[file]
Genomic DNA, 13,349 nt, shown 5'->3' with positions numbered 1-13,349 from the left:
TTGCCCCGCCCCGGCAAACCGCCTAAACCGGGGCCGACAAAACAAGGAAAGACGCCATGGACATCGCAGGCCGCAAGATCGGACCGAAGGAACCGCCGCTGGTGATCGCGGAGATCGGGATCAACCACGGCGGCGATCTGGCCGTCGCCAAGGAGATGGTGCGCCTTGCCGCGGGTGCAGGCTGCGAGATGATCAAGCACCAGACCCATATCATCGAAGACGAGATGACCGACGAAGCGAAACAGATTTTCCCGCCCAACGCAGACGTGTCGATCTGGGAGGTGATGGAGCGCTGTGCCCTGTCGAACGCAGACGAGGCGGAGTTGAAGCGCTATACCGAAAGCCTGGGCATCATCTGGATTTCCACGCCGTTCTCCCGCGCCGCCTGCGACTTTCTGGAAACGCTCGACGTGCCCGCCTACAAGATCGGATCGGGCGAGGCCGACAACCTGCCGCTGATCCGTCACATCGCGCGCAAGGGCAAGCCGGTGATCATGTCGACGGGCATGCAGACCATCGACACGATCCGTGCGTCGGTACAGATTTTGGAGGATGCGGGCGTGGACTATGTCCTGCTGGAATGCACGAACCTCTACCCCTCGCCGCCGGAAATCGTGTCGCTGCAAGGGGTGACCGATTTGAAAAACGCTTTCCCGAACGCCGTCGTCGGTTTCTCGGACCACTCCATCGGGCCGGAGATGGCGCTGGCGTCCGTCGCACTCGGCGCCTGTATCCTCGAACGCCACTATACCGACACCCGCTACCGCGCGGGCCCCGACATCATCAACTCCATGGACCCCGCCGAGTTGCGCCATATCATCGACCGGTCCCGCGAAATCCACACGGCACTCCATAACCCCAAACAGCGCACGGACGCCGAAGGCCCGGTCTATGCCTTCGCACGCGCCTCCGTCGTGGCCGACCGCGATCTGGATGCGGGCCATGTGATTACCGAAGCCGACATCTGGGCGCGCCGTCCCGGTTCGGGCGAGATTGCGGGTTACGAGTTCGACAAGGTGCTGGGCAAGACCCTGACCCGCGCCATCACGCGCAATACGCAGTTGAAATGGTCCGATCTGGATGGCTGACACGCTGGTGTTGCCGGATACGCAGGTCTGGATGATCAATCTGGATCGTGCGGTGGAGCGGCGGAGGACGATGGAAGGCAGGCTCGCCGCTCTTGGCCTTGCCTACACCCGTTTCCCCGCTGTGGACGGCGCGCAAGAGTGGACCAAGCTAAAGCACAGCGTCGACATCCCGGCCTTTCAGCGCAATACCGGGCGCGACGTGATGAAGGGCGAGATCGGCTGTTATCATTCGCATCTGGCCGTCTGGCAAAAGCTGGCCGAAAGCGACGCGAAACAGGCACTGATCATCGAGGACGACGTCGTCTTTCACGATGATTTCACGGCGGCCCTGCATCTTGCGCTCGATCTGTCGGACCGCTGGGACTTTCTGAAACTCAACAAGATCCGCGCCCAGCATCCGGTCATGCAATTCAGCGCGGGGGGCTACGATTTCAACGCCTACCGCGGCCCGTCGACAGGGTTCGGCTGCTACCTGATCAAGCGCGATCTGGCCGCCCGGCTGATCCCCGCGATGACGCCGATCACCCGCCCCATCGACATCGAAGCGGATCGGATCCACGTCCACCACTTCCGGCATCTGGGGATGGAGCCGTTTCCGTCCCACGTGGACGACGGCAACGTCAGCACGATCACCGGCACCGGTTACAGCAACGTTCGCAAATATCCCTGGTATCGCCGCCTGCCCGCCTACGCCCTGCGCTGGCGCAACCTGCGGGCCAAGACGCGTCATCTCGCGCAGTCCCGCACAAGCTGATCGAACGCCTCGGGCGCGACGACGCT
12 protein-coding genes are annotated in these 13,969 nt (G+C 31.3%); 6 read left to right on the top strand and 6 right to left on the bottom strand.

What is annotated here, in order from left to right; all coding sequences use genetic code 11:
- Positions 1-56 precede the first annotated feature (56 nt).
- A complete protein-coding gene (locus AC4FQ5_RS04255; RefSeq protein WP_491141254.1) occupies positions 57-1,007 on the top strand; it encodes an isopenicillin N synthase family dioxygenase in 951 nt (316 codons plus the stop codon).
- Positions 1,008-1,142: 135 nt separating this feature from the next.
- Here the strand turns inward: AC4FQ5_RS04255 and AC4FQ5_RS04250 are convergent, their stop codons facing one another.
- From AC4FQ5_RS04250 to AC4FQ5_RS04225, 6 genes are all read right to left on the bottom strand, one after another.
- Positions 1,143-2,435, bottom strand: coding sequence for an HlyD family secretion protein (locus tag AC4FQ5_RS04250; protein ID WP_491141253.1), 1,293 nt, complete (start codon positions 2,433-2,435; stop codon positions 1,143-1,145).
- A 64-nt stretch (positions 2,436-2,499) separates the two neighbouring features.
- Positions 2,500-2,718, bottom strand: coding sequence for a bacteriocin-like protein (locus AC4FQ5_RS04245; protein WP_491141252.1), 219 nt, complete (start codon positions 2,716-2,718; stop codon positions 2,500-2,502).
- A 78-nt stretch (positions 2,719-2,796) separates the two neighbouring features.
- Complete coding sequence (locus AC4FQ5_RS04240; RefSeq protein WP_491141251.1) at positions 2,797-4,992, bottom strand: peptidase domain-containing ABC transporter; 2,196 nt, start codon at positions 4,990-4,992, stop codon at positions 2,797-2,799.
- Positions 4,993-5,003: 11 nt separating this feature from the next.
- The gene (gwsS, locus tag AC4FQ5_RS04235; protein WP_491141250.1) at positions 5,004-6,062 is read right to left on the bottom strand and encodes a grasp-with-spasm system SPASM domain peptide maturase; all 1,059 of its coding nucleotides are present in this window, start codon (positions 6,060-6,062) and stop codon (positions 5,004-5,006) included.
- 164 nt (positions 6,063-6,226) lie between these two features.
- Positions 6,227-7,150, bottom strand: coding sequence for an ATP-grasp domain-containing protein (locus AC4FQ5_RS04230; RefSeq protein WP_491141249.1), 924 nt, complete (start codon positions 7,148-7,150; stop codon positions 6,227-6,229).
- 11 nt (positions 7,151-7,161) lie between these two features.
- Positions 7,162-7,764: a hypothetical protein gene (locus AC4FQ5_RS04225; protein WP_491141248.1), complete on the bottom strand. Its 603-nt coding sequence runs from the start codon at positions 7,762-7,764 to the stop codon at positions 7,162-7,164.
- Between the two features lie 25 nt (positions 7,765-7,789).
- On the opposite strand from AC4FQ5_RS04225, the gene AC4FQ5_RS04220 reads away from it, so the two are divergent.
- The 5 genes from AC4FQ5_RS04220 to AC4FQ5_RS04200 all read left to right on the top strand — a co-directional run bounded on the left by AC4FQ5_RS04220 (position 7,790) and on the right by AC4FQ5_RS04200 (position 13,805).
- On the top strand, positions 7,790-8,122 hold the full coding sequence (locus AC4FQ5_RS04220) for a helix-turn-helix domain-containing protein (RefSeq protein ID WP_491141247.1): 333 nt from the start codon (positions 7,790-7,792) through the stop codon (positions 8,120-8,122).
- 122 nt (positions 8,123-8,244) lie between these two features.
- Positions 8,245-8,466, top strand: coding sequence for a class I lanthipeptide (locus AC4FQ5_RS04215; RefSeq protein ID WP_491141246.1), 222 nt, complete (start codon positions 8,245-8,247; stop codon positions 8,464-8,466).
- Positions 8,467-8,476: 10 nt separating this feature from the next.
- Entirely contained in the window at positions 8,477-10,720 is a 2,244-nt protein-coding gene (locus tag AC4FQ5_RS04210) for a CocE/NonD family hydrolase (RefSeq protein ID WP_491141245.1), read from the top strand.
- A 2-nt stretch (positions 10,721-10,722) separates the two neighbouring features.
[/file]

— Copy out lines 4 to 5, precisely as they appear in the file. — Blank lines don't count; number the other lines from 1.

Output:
What is annotated here, in order from left to right; all coding sequences use genetic code 11:
- Positions 1-56 precede the first annotated feature (56 nt).